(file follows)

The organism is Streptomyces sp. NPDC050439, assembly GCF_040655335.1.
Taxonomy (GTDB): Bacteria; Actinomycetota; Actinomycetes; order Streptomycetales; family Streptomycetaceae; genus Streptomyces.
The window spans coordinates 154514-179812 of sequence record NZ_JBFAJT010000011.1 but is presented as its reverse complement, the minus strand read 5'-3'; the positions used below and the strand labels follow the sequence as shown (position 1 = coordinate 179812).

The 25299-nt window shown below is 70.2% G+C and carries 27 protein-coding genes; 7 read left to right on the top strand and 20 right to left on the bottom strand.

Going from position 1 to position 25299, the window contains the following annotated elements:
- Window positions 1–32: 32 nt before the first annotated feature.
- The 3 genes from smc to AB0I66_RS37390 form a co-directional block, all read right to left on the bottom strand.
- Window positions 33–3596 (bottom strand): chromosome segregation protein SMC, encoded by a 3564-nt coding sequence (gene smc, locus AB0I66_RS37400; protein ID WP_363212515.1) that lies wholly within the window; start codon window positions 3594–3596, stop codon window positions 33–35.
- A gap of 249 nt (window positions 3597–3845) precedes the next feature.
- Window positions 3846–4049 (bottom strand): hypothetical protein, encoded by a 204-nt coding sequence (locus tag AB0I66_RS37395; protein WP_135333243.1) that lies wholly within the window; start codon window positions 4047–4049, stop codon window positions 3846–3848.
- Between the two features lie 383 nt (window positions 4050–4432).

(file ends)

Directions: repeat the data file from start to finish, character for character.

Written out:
The organism is Streptomyces sp. NPDC050439, assembly GCF_040655335.1.
Taxonomy (GTDB): Bacteria; Actinomycetota; Actinomycetes; order Streptomycetales; family Streptomycetaceae; genus Streptomyces.
The window spans coordinates 154514-179812 of sequence record NZ_JBFAJT010000011.1 but is presented as its reverse complement, the minus strand read 5'-3'; the positions used below and the strand labels follow the sequence as shown (position 1 = coordinate 179812).

The 25299-nt window shown below is 70.2% G+C and carries 27 protein-coding genes; 7 read left to right on the top strand and 20 right to left on the bottom strand.

Going from position 1 to position 25299, the window contains the following annotated elements:
- Window positions 1–32: 32 nt before the first annotated feature.
- The 3 genes from smc to AB0I66_RS37390 form a co-directional block, all read right to left on the bottom strand.
- Window positions 33–3596 (bottom strand): chromosome segregation protein SMC, encoded by a 3564-nt coding sequence (gene smc, locus AB0I66_RS37400; protein ID WP_363212515.1) that lies wholly within the window; start codon window positions 3594–3596, stop codon window positions 33–35.
- A gap of 249 nt (window positions 3597–3845) precedes the next feature.
- Window positions 3846–4049 (bottom strand): hypothetical protein, encoded by a 204-nt coding sequence (locus tag AB0I66_RS37395; protein WP_135333243.1) that lies wholly within the window; start codon window positions 4047–4049, stop codon window positions 3846–3848.
- Between the two features lie 383 nt (window positions 4050–4432).